(Reprinted with permission from Booklist, written by Donna Seaman.)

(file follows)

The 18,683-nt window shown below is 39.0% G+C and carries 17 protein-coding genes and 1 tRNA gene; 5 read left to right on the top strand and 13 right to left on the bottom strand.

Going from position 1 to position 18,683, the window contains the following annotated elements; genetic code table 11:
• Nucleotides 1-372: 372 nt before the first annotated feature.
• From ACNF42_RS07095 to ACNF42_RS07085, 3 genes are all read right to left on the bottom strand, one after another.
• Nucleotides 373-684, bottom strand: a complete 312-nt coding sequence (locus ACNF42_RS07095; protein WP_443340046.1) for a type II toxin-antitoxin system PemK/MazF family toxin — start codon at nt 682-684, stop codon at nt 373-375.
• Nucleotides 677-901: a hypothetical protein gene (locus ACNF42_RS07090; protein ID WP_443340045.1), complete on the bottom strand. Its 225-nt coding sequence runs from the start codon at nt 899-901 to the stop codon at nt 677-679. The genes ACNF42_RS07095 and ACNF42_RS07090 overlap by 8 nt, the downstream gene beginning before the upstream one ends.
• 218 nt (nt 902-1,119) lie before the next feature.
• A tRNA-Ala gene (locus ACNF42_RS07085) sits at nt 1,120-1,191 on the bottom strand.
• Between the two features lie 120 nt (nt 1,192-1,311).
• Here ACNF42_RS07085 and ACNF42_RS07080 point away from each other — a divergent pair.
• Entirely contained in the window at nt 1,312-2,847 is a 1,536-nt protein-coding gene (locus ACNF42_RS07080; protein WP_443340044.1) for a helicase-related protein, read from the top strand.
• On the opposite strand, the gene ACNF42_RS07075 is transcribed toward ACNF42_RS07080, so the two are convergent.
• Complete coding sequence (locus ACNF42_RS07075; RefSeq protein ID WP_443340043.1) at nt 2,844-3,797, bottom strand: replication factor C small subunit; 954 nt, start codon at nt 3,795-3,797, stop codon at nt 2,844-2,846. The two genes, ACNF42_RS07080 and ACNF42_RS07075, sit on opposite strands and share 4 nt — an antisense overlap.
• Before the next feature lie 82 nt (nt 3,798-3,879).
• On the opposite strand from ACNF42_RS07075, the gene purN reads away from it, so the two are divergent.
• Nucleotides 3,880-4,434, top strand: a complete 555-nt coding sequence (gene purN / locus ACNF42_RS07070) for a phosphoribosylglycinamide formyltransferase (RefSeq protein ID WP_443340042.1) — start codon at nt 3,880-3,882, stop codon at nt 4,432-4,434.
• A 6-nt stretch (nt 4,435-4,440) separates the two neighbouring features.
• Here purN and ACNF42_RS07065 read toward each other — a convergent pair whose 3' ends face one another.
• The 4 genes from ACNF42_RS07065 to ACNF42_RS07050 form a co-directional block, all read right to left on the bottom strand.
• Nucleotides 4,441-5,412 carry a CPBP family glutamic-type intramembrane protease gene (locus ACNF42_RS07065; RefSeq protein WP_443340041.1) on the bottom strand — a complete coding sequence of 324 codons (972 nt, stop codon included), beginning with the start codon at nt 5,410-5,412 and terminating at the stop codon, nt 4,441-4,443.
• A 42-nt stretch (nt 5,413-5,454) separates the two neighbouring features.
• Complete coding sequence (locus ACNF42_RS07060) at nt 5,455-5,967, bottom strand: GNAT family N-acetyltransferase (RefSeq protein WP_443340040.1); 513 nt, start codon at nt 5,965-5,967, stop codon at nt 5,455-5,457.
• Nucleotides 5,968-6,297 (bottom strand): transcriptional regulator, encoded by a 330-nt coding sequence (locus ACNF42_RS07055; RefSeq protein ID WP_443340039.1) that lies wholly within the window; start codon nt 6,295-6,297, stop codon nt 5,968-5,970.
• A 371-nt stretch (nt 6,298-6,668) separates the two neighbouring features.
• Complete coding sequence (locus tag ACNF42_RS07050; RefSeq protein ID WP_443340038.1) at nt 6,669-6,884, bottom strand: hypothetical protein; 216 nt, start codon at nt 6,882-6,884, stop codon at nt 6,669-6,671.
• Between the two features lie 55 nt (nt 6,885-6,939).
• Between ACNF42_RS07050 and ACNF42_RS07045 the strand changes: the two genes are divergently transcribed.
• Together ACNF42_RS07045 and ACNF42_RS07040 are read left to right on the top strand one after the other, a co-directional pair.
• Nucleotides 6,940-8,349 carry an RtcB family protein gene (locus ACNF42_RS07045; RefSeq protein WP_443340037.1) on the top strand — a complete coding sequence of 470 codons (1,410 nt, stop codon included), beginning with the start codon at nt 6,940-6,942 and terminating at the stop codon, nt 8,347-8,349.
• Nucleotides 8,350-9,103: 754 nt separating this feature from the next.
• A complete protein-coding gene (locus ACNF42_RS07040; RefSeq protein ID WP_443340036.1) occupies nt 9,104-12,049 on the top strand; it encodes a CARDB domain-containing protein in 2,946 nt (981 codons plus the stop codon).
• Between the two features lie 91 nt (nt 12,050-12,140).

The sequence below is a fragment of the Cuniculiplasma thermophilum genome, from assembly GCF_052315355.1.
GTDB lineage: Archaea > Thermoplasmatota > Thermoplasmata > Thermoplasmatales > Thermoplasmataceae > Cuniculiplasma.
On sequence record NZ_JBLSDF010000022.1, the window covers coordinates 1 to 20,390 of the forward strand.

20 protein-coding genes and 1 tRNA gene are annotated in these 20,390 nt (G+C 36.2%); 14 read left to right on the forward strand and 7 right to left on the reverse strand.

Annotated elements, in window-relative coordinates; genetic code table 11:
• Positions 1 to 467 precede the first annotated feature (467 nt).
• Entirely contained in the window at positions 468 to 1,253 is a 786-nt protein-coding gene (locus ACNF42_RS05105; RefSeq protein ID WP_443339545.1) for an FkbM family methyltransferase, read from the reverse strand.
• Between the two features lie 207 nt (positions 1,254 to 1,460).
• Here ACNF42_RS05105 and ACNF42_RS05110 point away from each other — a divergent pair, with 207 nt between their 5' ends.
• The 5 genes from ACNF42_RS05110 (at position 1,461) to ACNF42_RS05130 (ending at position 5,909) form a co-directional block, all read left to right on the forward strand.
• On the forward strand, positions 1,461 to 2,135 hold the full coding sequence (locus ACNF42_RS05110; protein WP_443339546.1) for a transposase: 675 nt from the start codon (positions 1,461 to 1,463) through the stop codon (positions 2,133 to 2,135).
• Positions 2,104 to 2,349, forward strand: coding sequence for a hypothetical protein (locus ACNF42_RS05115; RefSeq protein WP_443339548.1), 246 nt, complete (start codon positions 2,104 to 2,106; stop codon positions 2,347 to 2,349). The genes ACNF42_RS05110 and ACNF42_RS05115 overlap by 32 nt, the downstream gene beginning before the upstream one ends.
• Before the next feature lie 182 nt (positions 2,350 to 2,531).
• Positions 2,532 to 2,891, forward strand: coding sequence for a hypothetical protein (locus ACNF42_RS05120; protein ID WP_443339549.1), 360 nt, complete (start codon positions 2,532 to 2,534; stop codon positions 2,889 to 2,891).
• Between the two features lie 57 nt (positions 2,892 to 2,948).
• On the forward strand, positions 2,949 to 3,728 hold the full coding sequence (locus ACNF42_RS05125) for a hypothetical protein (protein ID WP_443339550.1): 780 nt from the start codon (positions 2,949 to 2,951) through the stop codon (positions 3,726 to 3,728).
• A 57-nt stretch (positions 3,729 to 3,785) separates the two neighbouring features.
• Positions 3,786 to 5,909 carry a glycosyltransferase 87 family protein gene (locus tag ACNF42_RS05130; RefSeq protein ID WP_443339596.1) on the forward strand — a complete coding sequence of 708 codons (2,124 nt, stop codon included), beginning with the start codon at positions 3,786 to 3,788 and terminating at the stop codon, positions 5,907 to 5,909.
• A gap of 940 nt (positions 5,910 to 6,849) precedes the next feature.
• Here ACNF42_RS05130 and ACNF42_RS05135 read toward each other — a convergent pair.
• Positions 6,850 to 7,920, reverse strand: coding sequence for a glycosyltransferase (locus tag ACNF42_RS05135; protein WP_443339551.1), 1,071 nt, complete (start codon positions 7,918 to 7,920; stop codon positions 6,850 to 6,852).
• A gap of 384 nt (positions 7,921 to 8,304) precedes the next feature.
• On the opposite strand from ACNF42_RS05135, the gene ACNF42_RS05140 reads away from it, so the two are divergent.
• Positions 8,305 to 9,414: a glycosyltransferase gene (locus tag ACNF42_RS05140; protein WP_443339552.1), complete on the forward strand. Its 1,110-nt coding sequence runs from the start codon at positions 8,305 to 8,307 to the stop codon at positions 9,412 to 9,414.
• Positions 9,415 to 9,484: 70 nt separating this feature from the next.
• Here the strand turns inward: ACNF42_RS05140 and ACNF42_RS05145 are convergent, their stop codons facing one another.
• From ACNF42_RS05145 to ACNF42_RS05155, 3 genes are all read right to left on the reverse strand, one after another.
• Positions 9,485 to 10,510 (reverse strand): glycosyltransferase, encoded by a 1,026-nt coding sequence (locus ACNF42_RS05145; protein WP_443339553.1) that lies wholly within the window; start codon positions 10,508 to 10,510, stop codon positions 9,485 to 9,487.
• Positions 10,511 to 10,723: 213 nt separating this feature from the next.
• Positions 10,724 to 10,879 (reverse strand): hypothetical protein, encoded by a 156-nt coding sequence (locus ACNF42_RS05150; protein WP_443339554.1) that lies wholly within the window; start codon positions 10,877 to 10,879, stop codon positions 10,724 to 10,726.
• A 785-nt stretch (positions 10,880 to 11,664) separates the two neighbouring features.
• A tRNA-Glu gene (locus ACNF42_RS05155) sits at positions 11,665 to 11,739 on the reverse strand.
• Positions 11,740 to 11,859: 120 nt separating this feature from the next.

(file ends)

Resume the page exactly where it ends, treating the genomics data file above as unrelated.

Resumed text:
Philosopher Paul Woodruff had an epiphany: reverence, “the virtue that keeps human beings from trying to act like gods,” has been forgotten in our society. In Reverence: Renewing a Forgotten Virtue, he writes that people practice reverence, but without understanding or valuing it. To rekindle awareness of the virtue that “lies behind civility and all the graces that make life in society bearable and pleasant,” Woodruff defines reverence and explains how it makes community life possible. Drawing on two classic traditions, ancient Greek philosophy and Confucianism-as well as the poetry of Tennyson, Yeats, and Larkin, Woodruff carefully separates reverence—the sense of a greater, transcendent force, the feeling of awe we feel in the presence of beauty—from faith, showing how tyranny occurs when reverence breaks down. Like courage, reverence is not tied to any one belief system, and, as Woodruff so eloquently argues, “habits of reverence” are essential to every sphere of life, from education to politics to land management to love. Clarion and worthy, Woodruff’s treatise will give readers their own “Eureka!” moments and, one hopes, create a ripple effect.

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